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Title: Commonsense Aesthetics
Authors: Roek, Aaron Kurosu
Advisors: Todorov, Alexander
Contributors: Psychology Department
Keywords: aesthetic
Subjects: Psychology
Issue Date: 2020
Publisher: Princeton, NJ : Princeton University
Abstract: Aesthetics is an old enigmatic topic in psychology. Here I focus on the beauty of every impression with an emphasis on the visual domain. My approach incorporates new tools (e.g., procedural generation, shape-families, webGL, virtual reality, 3D printing) and multivariate statistics (e.g., mixed-effects regression, PCA) to discover new insights. The purpose of my dissertation is to encourage further research elucidating the influence of shapes in the formation of shared impressions. The first project focuses on aesthetics in terms of preferences¬–specifically, people's tendency to prefer curvier and smoother shapes. This aesthetic bias is one of the oldest phenomena studied in psychology. My contribution to the existing literature links the aesthetic bias to an objective definition for curvier and smoother shapes. The results suggest that people are sensitive to subtle objective differences in shapes that of which can affect preferences. The latter two projects focus on aesthetics beyond preferences and more broadly in terms of any impression (e.g., artificial, dangerous, beautiful). I show that impressions of novel objects constitute reliable phenomena that could be further understood by studying shapes in more ways than traditional explored (e.g., curviness). I test stimuli consisting of sets of novel objects maintaining mathematically defined relationships called shape-families because object within them are similar and yet different. Using shape-families, I describe the reliability of object impressions and explore the range of those that may be universally shared. This dissertation represents a new look at aesthetics and shapes. For example, the prevailing focus of aesthetics today is on preferences or the experience of art. However, this work builds towards a focus on aesthetics in terms of agreement and focuses on a definition of aesthetics that may be generalizable to everyday experiences. Also, when compared to the dominant focus in vision research on studying shapres as it relates to object recognition, this work focuses on impressions. The cumulative results presented in this dissertation demonstrate evidence that there is meaning among the shapes of novel objects.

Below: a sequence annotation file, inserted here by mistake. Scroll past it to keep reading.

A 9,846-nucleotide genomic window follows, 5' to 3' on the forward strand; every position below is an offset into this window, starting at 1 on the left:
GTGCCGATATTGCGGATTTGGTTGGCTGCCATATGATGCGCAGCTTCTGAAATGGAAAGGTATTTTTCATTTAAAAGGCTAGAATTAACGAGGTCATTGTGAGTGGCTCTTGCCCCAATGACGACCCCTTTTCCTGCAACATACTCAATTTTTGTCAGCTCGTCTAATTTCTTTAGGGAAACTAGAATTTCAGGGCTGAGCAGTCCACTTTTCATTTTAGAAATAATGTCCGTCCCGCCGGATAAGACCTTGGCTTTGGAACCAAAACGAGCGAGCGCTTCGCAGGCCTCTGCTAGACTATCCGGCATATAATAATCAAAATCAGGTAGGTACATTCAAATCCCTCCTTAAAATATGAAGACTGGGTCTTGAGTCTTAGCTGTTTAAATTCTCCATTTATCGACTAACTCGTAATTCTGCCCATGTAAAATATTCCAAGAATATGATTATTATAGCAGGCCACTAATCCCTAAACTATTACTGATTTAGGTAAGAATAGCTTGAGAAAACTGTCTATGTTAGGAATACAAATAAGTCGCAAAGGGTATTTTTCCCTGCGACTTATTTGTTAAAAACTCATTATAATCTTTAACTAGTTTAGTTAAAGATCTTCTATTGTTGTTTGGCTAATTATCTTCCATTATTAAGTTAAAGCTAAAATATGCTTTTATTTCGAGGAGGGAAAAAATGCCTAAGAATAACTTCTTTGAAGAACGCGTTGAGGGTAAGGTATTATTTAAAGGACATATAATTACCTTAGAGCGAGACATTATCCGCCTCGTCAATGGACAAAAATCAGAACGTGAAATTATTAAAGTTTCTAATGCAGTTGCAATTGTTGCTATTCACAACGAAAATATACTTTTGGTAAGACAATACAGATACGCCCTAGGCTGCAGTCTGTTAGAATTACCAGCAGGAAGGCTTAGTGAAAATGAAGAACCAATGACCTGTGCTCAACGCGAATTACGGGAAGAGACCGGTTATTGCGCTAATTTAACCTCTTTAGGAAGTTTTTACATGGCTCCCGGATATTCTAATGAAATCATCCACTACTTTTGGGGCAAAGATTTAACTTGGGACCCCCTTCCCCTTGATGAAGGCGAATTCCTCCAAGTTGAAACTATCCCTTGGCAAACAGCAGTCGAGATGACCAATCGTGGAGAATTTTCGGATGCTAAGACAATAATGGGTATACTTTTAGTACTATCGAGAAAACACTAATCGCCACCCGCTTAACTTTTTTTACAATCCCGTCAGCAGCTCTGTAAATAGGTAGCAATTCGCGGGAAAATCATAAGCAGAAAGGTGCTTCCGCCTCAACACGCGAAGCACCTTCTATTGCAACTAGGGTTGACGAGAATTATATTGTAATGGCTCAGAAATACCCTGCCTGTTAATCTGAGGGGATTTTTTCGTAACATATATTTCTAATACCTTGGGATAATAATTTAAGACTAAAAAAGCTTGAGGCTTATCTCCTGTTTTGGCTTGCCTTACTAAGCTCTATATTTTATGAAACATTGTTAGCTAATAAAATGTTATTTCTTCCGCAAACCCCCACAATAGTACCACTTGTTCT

Alternate format: The Mudd Manuscript Library retains one bound copy of each dissertation. Search for these copies in the library's main catalog:
Type of Material: Academic dissertations (Ph.D.)
Language: en
Appears in Collections:Psychology

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